Persistence can eventually pave the way for remarkable results, which is why we are all on board with the ongoing push for eco-friendly mobility. So far, the automotive and motorcycle scene has steadily improved the efficiency of their emission-free systems. Now, it’s time for the yachting industry to shine as Feadship shares fascinating details about its latest hull – the Obsidian.

It’s no secret that shipyards are also developing green propulsion technology. Currently, there are still some limitations totally preventing emission-free travel aboard larger vessels. The Obsidian is not the Dutch group’s first attempt at a hybrid superyacht. The distinction goes to a 273-footer christened the Savannah.

Feadship revisits the idea but with cutting-edge advancements in tow to ensure the new 276-foot addition to its fleet performs beyond expectations. It’s a thrilling thought that future platforms no longer need to rely on fossil fuels to navigate the seas. Nevertheless, any reduction in carbon emissions is considered a significant step forward.

Reports point out the grueling research and engineering involved in coming up with a luxury ship that can pass the most stringent standards in seafaring. According to Feadship, the Obsidian’s engines were powered by a special diesel called HVO. As such, the recorded emissions at the time of its sea trials imply it is 90 percent lower in contrast to similar vessels that ran on regular petrol.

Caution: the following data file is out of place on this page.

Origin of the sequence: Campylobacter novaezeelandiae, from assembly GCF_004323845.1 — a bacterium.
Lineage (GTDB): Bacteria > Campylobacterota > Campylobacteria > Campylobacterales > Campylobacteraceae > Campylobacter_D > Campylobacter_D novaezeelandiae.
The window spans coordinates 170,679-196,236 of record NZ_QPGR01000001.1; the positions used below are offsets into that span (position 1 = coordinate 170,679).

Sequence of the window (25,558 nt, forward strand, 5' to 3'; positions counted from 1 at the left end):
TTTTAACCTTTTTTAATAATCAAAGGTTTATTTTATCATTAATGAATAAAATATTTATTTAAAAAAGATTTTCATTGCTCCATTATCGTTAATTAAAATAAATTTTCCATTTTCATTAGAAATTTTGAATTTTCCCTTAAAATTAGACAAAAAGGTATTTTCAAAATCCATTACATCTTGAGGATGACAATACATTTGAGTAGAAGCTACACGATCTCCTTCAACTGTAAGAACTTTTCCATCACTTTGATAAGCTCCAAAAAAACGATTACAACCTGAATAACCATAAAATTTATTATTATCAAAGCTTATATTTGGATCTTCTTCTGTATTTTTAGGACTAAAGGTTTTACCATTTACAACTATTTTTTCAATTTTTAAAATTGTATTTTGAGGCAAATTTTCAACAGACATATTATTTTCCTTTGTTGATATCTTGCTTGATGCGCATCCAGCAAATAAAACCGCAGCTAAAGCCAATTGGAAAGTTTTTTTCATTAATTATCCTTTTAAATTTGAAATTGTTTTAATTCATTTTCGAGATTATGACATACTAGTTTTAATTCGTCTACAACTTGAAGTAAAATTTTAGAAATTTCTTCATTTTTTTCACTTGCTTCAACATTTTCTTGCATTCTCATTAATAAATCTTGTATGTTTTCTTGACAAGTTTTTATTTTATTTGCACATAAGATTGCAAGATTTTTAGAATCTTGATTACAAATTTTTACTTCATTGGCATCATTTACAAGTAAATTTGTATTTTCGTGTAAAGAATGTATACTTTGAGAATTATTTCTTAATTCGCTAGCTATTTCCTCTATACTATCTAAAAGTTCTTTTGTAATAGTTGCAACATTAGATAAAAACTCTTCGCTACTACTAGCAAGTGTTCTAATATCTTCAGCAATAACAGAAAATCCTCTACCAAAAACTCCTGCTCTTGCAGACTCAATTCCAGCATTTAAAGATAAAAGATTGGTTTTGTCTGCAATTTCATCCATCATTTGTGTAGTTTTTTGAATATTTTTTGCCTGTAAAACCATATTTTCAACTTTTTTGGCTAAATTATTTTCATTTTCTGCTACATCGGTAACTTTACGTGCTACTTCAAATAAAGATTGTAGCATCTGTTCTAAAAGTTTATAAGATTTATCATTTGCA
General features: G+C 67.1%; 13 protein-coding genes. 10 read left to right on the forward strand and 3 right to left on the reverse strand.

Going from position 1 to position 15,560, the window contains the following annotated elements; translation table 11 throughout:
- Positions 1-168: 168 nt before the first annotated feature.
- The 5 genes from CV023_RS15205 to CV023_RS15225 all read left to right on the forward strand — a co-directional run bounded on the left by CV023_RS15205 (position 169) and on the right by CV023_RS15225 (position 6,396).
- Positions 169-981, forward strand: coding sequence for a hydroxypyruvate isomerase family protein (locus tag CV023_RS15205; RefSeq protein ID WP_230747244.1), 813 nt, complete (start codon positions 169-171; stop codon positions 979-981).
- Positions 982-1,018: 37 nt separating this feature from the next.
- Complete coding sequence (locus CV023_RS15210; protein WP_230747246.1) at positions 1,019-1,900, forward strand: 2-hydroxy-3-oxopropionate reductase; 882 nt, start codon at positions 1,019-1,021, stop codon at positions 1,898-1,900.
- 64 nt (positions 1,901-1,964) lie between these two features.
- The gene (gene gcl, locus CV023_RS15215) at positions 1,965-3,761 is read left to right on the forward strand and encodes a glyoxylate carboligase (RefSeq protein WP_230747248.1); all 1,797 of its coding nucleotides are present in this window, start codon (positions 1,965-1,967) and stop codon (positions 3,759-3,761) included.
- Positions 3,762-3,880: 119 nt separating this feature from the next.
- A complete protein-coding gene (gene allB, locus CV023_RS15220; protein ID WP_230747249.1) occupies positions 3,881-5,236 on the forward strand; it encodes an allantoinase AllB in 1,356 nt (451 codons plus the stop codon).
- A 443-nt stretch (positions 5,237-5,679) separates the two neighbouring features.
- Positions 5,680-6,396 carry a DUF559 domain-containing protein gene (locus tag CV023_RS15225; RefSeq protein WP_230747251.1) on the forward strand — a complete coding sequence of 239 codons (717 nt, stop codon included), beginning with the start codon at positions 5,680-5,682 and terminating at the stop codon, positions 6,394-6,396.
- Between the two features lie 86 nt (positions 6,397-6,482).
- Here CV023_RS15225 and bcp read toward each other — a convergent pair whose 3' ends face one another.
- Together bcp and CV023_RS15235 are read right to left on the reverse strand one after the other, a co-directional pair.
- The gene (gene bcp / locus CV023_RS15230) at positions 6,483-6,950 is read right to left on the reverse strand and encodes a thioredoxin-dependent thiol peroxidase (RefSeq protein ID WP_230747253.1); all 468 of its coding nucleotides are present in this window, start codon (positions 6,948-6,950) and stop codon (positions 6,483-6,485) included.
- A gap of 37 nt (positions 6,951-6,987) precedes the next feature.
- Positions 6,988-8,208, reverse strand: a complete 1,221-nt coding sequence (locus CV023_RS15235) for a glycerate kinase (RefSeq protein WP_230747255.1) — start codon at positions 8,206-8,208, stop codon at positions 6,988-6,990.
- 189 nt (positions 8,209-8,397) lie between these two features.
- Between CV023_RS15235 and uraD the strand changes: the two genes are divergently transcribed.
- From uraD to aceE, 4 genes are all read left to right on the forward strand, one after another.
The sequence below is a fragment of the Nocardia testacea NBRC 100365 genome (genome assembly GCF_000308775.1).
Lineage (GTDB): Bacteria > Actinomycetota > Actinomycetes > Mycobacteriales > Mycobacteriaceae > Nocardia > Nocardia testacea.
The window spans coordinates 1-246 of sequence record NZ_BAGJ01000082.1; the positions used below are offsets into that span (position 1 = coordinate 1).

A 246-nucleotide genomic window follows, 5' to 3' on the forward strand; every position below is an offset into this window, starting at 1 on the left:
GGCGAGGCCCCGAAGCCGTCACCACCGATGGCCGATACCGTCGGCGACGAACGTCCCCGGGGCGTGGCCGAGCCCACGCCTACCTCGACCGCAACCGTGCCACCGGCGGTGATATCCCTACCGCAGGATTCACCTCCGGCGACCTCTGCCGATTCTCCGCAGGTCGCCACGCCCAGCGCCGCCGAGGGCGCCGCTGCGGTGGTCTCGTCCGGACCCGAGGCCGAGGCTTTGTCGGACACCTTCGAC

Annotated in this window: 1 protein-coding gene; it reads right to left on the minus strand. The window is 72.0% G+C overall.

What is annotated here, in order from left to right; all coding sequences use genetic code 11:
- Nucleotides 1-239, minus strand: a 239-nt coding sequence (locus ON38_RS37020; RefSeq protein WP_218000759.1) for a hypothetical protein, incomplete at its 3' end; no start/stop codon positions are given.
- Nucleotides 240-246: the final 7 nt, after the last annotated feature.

The Obsidian’s diesel-electric propulsion units are paired with high-capacity power storage systems. We’re looking at modified Caterpillar C32 engines connected to a 4.5 MWh battery bank. This allows the hybrid superyacht to cruise up to 10 knots with a range of 35 nautical miles on electric power only. It can even supply enough juice to operate the hotel load for up to 15 hours when the vessel is idle.

With its sleek outline, optimal cruising capabilities are assured. MONK Design and RWD were likewise tapped to provide the overall styling of the Obsidian. Owners can fully customize the layout of their ship and ferry people around via the all-electric tenders. Feadship projects carbon neutrality for its entire fleet by 2030.

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Images courtesy of Feadship